I find it interesting that book sales have increased when the economy is either in or near a recession. I've read elsewhere that ticket sales to movies remain good, even increase, during hard economic times. The theory is that a trip to the theatre is a relatively inexpensive form of entertainment and provides a couple of hours of escape. Perhaps the same is true for books.

Monday, May 12, 2008

Lessing Calls Nobel Prize "A Bloody Disaster"

Nobel Prize-winning author Doris Lessing has said winning the prestigious award in 2007 had been a "bloody disaster".

The increased media interest in her has meant that writing a full novel was next to impossible, she told Radio 4's Front Row.

Lessing, 88, also said she would probably now be giving up writing novels altogether.

Read the rest of the article on BBC News

A Penny for Your Thoughts

The cost of a mailing those submissions just went a little higher. The price of a stamp rose from 41 to 42 cents. Guess I will have to send husband out to buy some one cent stamps so I can use the rest of the stamps I have. I'm making a note to start buying forever stamps. Meanwhile, how nice that many literary journals accept email submissions.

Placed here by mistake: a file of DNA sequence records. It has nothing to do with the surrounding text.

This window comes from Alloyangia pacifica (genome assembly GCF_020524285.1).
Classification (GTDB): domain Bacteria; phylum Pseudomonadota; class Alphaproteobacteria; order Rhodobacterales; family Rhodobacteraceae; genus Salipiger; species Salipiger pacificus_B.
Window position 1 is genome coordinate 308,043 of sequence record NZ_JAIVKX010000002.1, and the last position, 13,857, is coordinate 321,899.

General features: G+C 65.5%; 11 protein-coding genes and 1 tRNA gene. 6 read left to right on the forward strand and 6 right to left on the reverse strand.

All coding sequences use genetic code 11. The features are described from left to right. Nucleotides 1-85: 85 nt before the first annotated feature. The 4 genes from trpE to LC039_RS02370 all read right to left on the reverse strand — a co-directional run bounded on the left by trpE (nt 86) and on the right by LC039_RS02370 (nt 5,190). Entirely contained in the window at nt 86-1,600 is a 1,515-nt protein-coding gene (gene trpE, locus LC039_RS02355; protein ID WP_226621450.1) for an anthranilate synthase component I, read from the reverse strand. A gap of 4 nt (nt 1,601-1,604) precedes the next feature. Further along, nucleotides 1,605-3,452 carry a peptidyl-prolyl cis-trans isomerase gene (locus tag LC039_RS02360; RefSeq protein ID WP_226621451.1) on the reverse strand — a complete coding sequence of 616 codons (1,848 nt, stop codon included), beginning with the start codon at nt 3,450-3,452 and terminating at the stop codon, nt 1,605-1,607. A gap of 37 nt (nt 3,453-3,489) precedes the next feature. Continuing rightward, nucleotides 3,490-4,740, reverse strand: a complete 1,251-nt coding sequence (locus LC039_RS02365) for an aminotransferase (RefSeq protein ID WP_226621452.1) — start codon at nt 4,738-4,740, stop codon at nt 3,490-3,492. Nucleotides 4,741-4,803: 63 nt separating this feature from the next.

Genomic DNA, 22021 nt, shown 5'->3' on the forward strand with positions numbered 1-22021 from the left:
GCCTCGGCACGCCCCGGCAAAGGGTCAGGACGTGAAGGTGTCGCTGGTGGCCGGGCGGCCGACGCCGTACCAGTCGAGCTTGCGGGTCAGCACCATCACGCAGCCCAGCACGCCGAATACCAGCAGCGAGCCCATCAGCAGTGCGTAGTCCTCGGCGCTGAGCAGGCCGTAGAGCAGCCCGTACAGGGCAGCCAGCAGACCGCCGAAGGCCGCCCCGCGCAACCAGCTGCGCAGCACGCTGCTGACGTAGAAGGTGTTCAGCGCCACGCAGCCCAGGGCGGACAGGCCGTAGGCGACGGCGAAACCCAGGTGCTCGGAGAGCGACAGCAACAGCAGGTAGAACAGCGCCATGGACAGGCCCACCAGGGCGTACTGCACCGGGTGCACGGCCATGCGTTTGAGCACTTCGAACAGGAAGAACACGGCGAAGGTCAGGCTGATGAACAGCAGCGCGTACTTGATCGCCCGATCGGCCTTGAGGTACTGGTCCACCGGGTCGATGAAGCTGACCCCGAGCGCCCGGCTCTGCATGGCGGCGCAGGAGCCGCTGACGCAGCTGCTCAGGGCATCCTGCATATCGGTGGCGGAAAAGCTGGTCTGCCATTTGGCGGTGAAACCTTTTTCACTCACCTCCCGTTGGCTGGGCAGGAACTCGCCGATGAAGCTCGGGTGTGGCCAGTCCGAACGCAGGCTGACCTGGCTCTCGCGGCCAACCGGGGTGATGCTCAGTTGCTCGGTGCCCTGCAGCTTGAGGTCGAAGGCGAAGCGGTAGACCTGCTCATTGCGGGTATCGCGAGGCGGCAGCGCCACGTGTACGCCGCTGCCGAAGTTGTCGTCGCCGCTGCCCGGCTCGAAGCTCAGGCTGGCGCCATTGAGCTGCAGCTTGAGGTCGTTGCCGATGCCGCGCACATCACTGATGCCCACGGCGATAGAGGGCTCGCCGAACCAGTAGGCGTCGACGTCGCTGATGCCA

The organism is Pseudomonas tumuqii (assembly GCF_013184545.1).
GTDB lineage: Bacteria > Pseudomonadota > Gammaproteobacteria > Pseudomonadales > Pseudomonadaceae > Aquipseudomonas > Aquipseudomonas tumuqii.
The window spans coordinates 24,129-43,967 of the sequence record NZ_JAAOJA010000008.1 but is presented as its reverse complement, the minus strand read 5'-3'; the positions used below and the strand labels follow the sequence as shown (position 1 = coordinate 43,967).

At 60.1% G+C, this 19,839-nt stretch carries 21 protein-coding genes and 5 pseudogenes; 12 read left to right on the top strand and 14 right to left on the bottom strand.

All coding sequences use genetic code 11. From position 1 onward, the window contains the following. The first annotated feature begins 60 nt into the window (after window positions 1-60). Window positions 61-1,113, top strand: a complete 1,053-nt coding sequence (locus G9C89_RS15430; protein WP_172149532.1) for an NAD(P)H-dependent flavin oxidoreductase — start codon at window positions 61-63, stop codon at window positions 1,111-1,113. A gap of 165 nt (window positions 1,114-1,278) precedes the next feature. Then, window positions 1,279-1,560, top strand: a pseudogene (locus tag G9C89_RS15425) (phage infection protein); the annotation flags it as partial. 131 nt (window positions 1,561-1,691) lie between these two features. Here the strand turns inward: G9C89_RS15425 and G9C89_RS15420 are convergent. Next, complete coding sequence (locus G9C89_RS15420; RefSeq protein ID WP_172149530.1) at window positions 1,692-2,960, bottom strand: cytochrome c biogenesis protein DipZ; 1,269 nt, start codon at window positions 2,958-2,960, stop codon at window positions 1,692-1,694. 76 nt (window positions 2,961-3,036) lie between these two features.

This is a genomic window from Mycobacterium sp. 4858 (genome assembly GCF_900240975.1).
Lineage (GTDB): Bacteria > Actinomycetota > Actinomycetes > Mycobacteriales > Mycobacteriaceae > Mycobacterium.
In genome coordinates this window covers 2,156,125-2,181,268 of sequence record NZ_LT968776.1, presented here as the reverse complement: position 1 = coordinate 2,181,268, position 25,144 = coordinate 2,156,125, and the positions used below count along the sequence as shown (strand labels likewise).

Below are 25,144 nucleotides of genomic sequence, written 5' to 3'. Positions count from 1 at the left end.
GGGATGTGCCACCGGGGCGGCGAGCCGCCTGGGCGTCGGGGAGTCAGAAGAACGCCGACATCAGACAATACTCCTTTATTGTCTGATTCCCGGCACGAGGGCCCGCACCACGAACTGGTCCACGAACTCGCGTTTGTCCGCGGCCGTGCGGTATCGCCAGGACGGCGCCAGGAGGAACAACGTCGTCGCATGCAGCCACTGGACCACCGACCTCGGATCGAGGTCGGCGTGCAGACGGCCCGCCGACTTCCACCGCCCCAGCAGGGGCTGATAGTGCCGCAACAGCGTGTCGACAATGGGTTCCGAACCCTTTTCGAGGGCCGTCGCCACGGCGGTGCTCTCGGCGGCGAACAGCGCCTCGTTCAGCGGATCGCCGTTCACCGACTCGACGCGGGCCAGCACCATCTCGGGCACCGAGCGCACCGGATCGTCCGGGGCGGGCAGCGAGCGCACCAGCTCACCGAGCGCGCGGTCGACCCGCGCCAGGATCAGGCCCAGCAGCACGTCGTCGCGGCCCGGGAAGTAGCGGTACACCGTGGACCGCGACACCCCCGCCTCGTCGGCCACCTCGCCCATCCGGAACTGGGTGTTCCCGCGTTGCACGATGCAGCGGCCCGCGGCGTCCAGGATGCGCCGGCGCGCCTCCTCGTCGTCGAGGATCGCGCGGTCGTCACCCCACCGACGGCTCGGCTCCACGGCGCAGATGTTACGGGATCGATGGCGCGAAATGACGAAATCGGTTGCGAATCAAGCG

Sunday, May 11, 2008

Happy Mother's Day

I hope everyone enjoys a wonderful Mother's Day! I started celebrations early and am admiring my beautiful white roses (My youngest son, the artist in the family, took the photo above of my flowers in front of a painting we have hanging in the living room). I also received new DVDs and books. There were poetry books in the mix--of course-- but also books about screenwriting. I've dabbled with pieces of a script, trying to learn the format, but have never completed a screenplay. I would like to give it a try...when I find time. My "To DO" list gets longer every day.

My agent has sent me notes over recent days regarding my novel, "Tomato Girl," which is forthcoming from Algonquin Books in August. It is still very early, but some of the initial buzz has been encouraging. I'm crossing my fingers...and toes...and well, I don't think there is much else I can cross. The book is available for pre-order at Amazon for those of you who'd like to get the early bird discount.

Today we're having Cajun catfish, mashed potatoes, and creamed spinach with a beautiful heart-shaped cake hubby picked up for dessert. After this meal, I'm not eating again for a week! Okay, maybe two days. Lol! We celebrated Cinco de Mayo with Mexican food and Coronas on May 5th, then enjoyed a huge meal from Chilli's to celebrate our eldest son's birthday on the 8th, and today...a Mother's Day Feast.

And now, one of my favorite poems about motherhood: